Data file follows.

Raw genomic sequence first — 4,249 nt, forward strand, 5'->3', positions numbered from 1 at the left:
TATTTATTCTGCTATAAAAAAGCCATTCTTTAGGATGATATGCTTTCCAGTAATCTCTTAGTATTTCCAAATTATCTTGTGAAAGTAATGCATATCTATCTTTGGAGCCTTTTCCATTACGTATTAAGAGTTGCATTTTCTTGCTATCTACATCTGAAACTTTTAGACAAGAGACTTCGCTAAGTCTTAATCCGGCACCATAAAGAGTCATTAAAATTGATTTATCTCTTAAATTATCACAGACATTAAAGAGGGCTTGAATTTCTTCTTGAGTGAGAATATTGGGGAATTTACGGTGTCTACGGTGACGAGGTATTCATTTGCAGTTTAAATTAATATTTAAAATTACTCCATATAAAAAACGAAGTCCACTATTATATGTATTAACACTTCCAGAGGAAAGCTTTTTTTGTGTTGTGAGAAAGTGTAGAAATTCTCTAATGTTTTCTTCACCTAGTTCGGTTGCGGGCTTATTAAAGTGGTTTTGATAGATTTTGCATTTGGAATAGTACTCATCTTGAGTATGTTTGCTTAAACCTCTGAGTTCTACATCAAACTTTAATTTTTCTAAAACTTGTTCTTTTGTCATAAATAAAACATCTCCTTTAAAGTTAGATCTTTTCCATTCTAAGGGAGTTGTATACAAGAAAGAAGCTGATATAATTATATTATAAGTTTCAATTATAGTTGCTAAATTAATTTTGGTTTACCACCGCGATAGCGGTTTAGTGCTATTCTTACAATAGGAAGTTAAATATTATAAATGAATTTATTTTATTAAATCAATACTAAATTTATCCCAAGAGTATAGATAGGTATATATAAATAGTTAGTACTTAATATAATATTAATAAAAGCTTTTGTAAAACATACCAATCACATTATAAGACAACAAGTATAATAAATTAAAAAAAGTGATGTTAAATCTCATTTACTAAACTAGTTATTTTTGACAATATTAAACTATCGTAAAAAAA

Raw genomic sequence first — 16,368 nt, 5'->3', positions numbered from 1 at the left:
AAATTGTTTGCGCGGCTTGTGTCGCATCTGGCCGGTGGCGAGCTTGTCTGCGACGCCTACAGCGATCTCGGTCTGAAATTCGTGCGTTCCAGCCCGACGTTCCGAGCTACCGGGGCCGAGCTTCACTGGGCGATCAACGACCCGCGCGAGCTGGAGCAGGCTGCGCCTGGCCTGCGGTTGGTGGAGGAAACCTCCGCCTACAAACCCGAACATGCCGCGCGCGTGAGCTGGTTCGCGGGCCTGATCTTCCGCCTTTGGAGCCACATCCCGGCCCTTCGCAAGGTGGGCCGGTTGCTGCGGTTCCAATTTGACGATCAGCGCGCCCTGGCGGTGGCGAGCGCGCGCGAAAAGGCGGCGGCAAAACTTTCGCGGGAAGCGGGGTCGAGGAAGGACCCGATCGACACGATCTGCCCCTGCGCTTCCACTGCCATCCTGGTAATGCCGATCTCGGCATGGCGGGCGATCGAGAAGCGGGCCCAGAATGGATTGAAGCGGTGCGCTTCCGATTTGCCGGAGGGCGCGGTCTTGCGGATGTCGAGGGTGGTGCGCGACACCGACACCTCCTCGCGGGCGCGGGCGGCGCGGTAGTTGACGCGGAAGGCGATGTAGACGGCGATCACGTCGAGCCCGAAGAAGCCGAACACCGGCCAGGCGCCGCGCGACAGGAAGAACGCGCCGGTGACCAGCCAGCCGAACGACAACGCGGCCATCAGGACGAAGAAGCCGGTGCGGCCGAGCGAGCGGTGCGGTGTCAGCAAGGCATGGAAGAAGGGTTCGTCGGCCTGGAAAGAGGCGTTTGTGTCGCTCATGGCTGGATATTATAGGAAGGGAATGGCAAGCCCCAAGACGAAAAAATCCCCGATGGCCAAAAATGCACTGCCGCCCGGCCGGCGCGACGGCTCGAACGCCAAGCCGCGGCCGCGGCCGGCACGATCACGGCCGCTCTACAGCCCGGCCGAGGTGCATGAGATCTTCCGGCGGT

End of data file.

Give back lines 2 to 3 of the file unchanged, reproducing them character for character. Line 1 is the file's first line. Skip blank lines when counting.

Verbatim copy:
TATTTATTCTGCTATAAAAAAGCCATTCTTTAGGATGATATGCTTTCCAGTAATCTCTTAGTATTTCCAAATTATCTTGTGAAAGTAATGCATATCTATCTTTGGAGCCTTTTCCATTACGTATTAAGAGTTGCATTTTCTTGCTATCTACATCTGAAACTTTTAGACAAGAGACTTCGCTAAGTCTTAATCCGGCACCATAAAGAGTCATTAAAATTGATTTATCTCTTAAATTATCACAGACATTAAAGAGGGCTTGAATTTCTTCTTGAGTGAGAATATTGGGGAATTTACGGTGTCTACGGTGACGAGGTATTCATTTGCAGTTTAAATTAATATTTAAAATTACTCCATATAAAAAACGAAGTCCACTATTATATGTATTAACACTTCCAGAGGAAAGCTTTTTTTGTGTTGTGAGAAAGTGTAGAAATTCTCTAATGTTTTCTTCACCTAGTTCGGTTGCGGGCTTATTAAAGTGGTTTTGATAGATTTTGCATTTGGAATAGTACTCATCTTGAGTATGTTTGCTTAAACCTCTGAGTTCTACATCAAACTTTAATTTTTCTAAAACTTGTTCTTTTGTCATAAATAAAACATCTCCTTTAAAGTTAGATCTTTTCCATTCTAAGGGAGTTGTATACAAGAAAGAAGCTGATATAATTATATTATAAGTTTCAATTATAGTTGCTAAATTAATTTTGGTTTACCACCGCGATAGCGGTTTAGTGCTATTCTTACAATAGGAAGTTAAATATTATAAATGAATTTATTTTATTAAATCAATACTAAATTTATCCCAAGAGTATAGATAGGTATATATAAATAGTTAGTACTTAATATAATATTAATAAAAGCTTTTGTAAAACATACCAATCACATTATAAGACAACAAGTATAATAAATTAAAAAAAGTGATGTTAAATCTCATTTACTAAACTAGTTATTTTTGACAATATTAAACTATCGTAAAAAAA

Raw genomic sequence first — 16,368 nt, 5'->3', positions numbered from 1 at the left: